# Calculating Implied Forward Rates from Eurodollar Futures Quotes

I'm trying to calculate the implied forward rates of the Eurodollar (USD) curve, knowing that the Eurodollar curve is supposed to be a mirror of the yield curve (else arb).

I have this formula for the value of the strip:

$Strip = \displaystyle \frac{\prod_{i= 1}^{n}\bigg(1 + R_i \cdot \big(\frac{days_i}{360} \big) \bigg) - 1}{\frac{term}{360}}$

Using this for current values of LIBOR, I have /GEZ6, /GEH7, /GEM7, /GEU7 to replicate a 1-year forward curve. The rates are $R_1 = 93.5bp$, $R_2 = 95bp$, $R_3 = 98bp$, $R_4 = 101bp$. Using this formula gives me the value of the strip at 97.2 basis points, which I'm confident is wrong.

How do I value the 1-year interest rate forward at December?

• 97.2 bp looks about right to me... What makes you confident it's wrong? Aug 24, 2016 at 15:39
• The current 1 year LIBOR is 1.52 according to wsj.com/mdc/public/page/2_3020-libor.html Aug 24, 2016 at 15:50
• I see - this is a bit subtle, I've had a go at answering below. Aug 24, 2016 at 16:22

## 1 Answer

What you have calculated, correctly as far as I can tell, is a December-starting 1-year compounded Libor 3m forward rate. That's a weird-sounding thing, but it is essentially equivalent to a December-starting 1-year forward swap rate vs Libor 3m. (I've just priced exactly this against a live USD Libor 3m yield curve and I get 97.3 bp.)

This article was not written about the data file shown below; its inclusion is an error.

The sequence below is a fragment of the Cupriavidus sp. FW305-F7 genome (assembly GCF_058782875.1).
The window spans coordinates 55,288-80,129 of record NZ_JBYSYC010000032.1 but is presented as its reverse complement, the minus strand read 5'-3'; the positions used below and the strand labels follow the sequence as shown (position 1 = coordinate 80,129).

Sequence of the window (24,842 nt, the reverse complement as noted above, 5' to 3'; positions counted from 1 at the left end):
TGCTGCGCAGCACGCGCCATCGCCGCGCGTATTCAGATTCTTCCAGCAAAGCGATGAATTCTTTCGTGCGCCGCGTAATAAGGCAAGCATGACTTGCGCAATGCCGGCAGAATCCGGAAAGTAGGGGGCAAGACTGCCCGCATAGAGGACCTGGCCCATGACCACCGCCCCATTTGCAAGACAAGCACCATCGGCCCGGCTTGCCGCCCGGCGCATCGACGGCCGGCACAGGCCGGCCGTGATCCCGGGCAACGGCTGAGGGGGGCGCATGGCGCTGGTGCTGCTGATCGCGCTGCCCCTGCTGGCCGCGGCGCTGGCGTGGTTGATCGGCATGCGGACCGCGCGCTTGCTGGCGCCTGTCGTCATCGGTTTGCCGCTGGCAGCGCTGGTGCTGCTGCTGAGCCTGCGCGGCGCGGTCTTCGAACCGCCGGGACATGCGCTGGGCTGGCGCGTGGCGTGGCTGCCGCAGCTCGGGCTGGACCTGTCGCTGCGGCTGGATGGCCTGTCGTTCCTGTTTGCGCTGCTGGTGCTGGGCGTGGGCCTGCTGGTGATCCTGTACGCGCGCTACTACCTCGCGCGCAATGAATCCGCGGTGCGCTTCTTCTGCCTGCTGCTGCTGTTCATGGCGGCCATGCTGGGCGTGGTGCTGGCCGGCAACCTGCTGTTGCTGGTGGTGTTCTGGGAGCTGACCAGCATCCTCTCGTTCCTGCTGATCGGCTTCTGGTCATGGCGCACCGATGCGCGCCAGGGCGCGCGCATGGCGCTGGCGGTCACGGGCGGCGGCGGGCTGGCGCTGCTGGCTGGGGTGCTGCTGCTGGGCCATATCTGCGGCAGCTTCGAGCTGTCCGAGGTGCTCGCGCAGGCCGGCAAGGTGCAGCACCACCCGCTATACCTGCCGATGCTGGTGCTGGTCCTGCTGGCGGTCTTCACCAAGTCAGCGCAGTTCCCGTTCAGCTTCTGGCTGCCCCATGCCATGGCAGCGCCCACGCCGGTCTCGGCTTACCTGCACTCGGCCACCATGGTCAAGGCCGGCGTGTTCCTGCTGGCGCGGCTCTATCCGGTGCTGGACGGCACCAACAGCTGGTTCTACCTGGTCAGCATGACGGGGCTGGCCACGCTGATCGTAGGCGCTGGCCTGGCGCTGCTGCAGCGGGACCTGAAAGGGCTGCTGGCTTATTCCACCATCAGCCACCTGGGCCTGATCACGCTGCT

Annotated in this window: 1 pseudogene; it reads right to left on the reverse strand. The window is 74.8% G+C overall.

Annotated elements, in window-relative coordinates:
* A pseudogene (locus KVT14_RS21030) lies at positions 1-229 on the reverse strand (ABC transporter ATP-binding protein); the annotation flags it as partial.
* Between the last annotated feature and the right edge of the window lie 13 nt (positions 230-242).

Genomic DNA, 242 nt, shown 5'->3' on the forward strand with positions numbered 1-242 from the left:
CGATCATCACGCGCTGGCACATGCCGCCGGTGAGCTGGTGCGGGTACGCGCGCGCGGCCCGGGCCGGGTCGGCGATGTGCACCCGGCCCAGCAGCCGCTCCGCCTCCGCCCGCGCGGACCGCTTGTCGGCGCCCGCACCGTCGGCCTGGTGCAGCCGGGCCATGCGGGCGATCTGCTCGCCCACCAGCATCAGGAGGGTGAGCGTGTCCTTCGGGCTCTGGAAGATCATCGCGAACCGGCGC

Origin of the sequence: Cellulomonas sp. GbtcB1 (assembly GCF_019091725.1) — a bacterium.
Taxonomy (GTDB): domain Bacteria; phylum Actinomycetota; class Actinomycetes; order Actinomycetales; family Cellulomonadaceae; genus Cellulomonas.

However, this should not be expected to be comparable to the 1y Libor rate over the same period. There is a systematic "basis spread" between 1y and 3m Libor rates, primarily driven by the greater credit risk premium demanded for longer-term lending (thus 1y Libor rates are systematically higher than 3m Libor rates over the same period). That basis is traded through tenor basis swaps, which allow (for example) a stream of 1y Libor payments to be swapped into a stream of 3m Libor payments plus a fixed spread.

Currently, for a 1-year spot-starting basis swap paying 1y Libor vs 3m Libor, that spread is quoted at around 60 bp. Add that on to your compounded 3m rate, and you're in the ballpark of the current level of 1y Libor.

The tenor basis is a subtle subject. Try this paper which includes a literature review of the topic:

http://www.qfrc.uts.edu.au/research/research_papers/rp348.pdf